Apple’s iPad Mini 6 And Apple Watch Series 7: What’s Under The Hood?
When Apple first brought the new iPad mini out on stage, it didn’t detail what hardware was powering the device. However, Mac Rumors was able to find out that the iPad mini uses the same A15 Bionic SoC that powers the iPhone 13 family (likely with a 4-core GPU). The A15 Bionic also features 4GB of RAM, while the current generation tablet features an A12 Bionic SoC and 3GB of RAM.
In addition to the new SoC, the iPad Mini features a new 12MP FaceTime HD camera with Center Stage support, Touch ID embedded in the power button, USB-C connectivity, and support for the second-generation Apple Pencil.
While the iPad mini is a clear step ahead of its predecessor in terms of design and performance, the same can’t be said for the Apple Watch Series 7. Display real estate has grown roughly 20 percent compared to the Series 6, but there was no dramatic redesign as previously rumored.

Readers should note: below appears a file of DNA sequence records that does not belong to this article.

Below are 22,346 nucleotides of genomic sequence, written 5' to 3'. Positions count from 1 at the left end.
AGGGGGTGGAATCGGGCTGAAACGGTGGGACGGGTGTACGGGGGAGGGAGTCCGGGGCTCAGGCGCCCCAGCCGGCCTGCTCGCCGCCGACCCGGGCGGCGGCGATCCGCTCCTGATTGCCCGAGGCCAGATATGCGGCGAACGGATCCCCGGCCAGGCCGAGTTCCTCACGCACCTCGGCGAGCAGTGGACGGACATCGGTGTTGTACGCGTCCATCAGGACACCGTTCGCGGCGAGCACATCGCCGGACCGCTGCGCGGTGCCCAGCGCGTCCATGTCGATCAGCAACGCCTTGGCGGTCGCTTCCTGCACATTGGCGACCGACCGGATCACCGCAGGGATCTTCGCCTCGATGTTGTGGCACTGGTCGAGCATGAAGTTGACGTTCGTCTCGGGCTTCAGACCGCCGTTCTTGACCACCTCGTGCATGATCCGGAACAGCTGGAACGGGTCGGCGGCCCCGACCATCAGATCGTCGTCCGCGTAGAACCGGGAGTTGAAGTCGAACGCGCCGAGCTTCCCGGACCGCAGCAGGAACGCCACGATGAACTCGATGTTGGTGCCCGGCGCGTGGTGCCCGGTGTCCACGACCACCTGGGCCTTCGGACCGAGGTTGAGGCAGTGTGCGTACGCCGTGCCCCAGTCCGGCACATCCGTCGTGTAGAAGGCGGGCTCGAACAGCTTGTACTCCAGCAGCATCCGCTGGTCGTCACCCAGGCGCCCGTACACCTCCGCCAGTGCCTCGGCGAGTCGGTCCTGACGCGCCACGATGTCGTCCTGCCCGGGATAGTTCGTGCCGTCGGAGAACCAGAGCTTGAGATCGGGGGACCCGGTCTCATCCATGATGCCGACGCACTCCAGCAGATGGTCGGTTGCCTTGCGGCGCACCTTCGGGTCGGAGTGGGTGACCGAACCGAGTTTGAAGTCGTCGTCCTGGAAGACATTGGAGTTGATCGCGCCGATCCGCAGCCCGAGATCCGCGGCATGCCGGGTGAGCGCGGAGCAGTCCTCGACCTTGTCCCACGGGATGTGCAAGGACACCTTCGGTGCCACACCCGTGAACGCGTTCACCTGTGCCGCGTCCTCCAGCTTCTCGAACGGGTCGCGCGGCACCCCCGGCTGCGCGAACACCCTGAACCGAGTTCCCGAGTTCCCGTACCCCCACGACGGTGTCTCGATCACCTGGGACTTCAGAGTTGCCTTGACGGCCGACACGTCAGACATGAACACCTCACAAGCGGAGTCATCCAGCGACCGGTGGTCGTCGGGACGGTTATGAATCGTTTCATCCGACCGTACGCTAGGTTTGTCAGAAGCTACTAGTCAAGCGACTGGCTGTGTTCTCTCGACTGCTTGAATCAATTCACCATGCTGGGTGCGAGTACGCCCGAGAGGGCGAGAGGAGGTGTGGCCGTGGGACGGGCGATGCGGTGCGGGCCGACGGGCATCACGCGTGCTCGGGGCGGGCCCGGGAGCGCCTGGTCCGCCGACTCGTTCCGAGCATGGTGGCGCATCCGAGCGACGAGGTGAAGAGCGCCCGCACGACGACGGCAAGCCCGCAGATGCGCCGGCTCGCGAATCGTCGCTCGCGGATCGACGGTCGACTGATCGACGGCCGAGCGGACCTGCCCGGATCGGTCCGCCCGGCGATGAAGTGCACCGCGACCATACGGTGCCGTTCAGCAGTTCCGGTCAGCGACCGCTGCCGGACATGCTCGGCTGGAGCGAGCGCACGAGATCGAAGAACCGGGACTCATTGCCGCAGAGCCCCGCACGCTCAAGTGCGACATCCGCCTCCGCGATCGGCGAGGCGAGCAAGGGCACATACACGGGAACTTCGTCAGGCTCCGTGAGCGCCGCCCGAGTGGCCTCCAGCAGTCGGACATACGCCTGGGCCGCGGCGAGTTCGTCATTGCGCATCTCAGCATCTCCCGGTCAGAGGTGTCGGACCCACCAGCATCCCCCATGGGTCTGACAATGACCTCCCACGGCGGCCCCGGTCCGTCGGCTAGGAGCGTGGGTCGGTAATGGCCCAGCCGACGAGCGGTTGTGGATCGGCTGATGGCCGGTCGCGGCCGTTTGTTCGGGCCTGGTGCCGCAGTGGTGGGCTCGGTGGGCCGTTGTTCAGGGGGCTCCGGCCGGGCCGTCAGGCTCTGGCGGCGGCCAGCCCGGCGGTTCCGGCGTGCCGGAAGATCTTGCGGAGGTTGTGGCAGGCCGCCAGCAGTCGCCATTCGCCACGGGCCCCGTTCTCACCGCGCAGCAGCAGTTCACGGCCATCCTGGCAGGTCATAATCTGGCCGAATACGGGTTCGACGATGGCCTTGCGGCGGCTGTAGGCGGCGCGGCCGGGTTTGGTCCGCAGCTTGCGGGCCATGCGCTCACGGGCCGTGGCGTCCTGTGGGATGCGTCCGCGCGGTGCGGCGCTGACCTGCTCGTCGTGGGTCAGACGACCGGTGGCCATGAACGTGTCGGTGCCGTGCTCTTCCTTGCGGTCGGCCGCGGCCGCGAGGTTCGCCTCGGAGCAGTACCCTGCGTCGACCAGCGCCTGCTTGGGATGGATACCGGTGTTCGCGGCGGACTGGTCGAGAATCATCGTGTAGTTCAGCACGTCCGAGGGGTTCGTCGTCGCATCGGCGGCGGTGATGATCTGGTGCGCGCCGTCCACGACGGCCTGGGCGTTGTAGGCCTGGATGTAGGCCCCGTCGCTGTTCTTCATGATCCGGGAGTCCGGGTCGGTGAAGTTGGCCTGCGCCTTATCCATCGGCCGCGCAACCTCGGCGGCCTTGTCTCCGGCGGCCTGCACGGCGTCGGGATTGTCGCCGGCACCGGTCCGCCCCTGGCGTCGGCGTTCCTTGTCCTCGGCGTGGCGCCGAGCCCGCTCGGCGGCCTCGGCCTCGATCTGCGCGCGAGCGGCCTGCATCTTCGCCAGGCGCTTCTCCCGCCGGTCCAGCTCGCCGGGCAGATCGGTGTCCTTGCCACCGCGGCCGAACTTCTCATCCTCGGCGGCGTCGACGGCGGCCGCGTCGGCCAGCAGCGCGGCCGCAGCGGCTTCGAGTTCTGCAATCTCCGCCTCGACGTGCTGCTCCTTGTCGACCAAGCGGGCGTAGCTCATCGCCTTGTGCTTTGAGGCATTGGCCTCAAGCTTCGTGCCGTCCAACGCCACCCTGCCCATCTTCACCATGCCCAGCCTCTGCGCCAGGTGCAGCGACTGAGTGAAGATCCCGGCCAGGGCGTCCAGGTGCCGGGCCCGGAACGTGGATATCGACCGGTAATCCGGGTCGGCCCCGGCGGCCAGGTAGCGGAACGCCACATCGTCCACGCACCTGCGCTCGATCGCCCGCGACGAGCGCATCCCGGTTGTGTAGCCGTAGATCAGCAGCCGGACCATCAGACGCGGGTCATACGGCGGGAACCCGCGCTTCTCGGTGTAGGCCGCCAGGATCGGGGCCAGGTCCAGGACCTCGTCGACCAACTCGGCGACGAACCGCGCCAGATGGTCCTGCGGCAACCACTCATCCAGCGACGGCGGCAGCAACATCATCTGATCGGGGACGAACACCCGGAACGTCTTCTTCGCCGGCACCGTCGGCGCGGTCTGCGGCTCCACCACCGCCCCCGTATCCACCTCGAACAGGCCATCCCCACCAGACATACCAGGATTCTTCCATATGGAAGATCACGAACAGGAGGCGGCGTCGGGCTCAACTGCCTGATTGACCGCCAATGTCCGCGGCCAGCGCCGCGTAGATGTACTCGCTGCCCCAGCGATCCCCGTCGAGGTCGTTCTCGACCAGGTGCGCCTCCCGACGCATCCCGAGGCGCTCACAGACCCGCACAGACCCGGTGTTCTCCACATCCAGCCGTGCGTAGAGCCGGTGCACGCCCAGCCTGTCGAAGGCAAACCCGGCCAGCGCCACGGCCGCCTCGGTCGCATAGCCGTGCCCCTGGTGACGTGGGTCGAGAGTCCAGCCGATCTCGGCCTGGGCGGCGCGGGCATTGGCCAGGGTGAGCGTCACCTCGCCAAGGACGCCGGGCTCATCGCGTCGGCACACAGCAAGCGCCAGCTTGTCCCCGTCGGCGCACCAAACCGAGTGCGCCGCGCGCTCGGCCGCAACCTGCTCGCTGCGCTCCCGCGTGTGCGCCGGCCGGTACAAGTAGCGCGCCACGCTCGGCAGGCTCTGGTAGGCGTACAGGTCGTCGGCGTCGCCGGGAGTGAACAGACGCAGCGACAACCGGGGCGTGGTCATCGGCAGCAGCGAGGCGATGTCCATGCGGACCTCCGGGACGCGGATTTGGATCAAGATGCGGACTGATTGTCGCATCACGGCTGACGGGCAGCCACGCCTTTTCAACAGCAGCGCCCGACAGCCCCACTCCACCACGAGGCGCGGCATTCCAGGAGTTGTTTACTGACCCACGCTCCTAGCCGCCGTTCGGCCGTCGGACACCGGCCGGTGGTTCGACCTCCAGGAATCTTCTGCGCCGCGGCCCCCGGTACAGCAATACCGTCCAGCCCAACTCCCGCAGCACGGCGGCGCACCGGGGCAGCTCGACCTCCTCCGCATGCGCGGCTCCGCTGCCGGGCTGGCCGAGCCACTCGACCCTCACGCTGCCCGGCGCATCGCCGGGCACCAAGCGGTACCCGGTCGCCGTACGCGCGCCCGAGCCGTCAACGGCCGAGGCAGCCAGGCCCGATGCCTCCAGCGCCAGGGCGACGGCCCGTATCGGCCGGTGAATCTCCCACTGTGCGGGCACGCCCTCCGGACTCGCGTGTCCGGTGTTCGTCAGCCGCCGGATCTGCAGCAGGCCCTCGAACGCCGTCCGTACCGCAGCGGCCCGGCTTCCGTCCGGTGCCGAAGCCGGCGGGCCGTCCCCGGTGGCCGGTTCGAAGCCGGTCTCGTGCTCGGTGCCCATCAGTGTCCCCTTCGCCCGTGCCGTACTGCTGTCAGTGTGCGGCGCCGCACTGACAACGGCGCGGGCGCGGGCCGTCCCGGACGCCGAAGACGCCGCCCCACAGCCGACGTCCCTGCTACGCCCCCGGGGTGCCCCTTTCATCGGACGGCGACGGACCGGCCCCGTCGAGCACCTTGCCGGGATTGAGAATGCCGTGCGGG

Like the iPad mini, Apple was mum about what chip is powering the Series 7 and made no mention of any performance improvements. Well, software developer Steve Troughton-Smith claims that this is because the Series 7 is using the same S6 Silicon in Package (SiP) as the Series 7. In fact, the Series 7’s chip carries the same name in XCode, t8301, which refers to the Apple S6 SiP.
When it comes to performance, the Series 7 should perform exactly like the Series 6, which means that it is roughly 20 percent faster overall compared to the Series 5. The carryover SiP would also explain why battery life remains unchanged at 18 hours for Series 7. Apple has been stuck at the 18-hour mark for several generations, so many people were hopeful that something “big” would happen this year on that front.
Apple’s 6th generation iPad mini is currently available for preorder and will ship next week. Unfortunately, Apple is only saying that the Series 7 will ship later this year.